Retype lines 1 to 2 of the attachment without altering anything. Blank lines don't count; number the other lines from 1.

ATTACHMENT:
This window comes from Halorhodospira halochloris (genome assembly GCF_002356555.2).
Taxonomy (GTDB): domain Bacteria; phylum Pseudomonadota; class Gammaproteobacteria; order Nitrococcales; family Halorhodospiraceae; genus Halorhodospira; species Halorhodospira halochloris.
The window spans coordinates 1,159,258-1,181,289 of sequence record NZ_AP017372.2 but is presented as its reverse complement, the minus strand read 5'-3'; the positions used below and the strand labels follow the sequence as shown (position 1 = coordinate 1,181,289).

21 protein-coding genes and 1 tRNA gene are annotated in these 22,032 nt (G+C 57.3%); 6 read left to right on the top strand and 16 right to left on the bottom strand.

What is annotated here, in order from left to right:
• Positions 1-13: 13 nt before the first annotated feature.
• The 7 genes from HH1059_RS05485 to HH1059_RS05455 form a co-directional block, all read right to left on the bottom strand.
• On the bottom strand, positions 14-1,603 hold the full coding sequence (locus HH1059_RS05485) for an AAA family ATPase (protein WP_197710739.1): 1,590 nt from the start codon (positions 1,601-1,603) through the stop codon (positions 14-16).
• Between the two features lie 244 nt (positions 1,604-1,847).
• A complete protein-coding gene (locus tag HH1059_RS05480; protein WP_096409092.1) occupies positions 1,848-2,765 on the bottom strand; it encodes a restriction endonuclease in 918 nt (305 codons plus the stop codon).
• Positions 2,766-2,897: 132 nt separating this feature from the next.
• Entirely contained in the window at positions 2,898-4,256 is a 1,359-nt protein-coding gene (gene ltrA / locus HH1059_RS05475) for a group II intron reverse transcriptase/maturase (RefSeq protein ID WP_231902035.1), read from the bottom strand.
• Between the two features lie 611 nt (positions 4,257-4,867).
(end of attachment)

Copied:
This window comes from Halorhodospira halochloris (genome assembly GCF_002356555.2).
Taxonomy (GTDB): domain Bacteria; phylum Pseudomonadota; class Gammaproteobacteria; order Nitrococcales; family Halorhodospiraceae; genus Halorhodospira; species Halorhodospira halochloris.